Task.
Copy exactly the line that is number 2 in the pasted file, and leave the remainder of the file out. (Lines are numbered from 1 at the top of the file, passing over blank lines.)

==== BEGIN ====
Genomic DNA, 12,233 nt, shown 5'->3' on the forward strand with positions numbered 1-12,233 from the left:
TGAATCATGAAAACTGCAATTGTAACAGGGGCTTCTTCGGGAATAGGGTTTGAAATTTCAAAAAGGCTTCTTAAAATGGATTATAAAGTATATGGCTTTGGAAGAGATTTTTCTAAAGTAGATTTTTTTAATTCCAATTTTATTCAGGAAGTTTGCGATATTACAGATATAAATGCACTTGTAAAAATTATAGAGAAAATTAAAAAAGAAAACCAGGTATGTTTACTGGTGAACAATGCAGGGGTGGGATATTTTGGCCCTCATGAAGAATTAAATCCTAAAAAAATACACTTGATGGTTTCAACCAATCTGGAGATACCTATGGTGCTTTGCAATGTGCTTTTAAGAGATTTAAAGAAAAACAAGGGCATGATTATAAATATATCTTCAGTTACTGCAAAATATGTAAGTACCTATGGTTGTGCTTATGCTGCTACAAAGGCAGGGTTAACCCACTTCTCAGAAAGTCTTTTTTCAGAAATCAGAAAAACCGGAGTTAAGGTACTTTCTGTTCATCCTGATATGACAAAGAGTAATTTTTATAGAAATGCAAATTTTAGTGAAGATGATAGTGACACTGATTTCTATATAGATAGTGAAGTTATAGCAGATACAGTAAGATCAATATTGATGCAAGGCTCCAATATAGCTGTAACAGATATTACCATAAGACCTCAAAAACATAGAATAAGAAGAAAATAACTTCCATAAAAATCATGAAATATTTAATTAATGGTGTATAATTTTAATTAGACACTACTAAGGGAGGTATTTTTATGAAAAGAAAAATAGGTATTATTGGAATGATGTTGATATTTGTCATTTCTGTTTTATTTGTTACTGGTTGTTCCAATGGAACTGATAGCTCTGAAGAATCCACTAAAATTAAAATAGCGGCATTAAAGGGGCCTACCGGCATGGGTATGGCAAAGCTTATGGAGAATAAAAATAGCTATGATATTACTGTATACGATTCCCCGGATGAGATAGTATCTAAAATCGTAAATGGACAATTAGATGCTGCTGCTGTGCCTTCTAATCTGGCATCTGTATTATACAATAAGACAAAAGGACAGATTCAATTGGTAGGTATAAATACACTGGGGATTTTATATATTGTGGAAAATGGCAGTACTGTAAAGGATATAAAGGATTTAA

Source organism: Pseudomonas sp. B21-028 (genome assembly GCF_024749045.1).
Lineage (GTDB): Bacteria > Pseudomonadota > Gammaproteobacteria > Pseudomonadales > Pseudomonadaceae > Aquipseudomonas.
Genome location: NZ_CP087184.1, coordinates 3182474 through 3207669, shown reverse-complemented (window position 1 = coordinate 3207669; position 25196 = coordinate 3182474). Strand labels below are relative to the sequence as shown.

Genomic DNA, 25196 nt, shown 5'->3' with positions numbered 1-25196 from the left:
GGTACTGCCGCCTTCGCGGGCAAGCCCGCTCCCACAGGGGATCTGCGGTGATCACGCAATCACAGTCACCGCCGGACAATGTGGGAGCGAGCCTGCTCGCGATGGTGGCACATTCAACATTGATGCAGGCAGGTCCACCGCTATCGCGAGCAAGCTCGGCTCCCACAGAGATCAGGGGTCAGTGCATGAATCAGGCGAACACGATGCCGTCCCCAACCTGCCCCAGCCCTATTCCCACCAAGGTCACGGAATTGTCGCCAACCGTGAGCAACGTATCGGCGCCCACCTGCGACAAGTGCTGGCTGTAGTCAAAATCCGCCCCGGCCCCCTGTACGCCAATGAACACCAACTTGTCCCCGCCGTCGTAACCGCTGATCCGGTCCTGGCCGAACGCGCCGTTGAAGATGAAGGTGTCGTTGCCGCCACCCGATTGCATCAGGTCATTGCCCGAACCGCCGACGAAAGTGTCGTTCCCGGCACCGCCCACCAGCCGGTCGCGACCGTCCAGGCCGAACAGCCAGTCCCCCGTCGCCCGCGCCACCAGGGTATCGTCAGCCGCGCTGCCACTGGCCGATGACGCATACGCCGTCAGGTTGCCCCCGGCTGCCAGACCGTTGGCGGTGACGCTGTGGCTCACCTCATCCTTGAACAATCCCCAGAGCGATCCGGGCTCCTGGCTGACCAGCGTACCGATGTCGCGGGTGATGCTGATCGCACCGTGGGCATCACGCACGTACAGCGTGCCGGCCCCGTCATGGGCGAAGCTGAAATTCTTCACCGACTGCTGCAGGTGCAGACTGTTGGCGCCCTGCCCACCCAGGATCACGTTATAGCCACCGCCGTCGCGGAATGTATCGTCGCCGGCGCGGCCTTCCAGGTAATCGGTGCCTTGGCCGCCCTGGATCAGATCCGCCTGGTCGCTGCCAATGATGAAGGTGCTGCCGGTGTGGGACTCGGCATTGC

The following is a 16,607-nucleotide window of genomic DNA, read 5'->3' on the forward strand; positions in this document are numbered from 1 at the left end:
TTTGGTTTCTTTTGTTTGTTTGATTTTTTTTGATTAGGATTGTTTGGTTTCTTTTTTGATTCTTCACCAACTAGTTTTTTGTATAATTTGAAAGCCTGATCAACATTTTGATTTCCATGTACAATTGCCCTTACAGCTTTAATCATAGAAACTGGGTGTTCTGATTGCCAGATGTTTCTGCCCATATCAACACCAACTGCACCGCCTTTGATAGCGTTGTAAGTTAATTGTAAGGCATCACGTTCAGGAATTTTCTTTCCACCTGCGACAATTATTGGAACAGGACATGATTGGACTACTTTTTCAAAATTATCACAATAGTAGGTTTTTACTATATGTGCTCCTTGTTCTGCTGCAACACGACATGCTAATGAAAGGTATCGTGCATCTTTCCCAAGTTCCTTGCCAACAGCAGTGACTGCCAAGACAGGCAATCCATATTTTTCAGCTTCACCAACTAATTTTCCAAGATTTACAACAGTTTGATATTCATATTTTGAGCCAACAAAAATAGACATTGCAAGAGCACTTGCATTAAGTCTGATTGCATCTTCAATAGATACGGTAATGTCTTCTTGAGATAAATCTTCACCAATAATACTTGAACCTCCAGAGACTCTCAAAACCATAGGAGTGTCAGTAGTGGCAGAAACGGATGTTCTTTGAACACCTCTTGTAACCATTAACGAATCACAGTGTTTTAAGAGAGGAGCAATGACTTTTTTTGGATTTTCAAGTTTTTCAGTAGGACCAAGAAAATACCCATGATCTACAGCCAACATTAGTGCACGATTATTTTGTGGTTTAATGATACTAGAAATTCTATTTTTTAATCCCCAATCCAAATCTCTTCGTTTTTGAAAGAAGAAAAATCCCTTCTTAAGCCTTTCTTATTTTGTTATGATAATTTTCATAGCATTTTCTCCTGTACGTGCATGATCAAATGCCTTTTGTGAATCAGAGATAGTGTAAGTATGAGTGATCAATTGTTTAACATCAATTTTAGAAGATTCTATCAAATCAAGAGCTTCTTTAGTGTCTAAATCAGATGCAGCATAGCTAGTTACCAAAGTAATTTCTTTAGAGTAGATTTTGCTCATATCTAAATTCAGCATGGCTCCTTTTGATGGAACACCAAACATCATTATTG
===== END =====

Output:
TGAATCATGAAAACTGCAATTGTAACAGGGGCTTCTTCGGGAATAGGGTTTGAAATTTCAAAAAGGCTTCTTAAAATGGATTATAAAGTATATGGCTTTGGAAGAGATTTTTCTAAAGTAGATTTTTTTAATTCCAATTTTATTCAGGAAGTTTGCGATATTACAGATATAAATGCACTTGTAAAAATTATAGAGAAAATTAAAAAAGAAAACCAGGTATGTTTACTGGTGAACAATGCAGGGGTGGGATATTTTGGCCCTCATGAAGAATTAAATCCTAAAAAAATACACTTGATGGTTTCAACCAATCTGGAGATACCTATGGTGCTTTGCAATGTGCTTTTAAGAGATTTAAAGAAAAACAAGGGCATGATTATAAATATATCTTCAGTTACTGCAAAATATGTAAGTACCTATGGTTGTGCTTATGCTGCTACAAAGGCAGGGTTAACCCACTTCTCAGAAAGTCTTTTTTCAGAAATCAGAAAAACCGGAGTTAAGGTACTTTCTGTTCATCCTGATATGACAAAGAGTAATTTTTATAGAAATGCAAATTTTAGTGAAGATGATAGTGACACTGATTTCTATATAGATAGTGAAGTTATAGCAGATACAGTAAGATCAATATTGATGCAAGGCTCCAATATAGCTGTAACAGATATTACCATAAGACCTCAAAAACATAGAATAAGAAGAAAATAACTTCCATAAAAATCATGAAATATTTAATTAATGGTGTATAATTTTAATTAGACACTACTAAGGGAGGTATTTTTATGAAAAGAAAAATAGGTATTATTGGAATGATGTTGATATTTGTCATTTCTGTTTTATTTGTTACTGGTTGTTCCAATGGAACTGATAGCTCTGAAGAATCCACTAAAATTAAAATAGCGGCATTAAAGGGGCCTACCGGCATGGGTATGGCAAAGCTTATGGAGAATAAAAATAGCTATGATATTACTGTATACGATTCCCCGGATGAGATAGTATCTAAAATCGTAAATGGACAATTAGATGCTGCTGCTGTGCCTTCTAATCTGGCATCTGTATTATACAATAAGACAAAAGGACAGATTCAATTGGTAGGTATAAATACACTGGGGATTTTATATATTGTGGAAAATGGCAGTACTGTAAAGGATATAAAGGATTTAA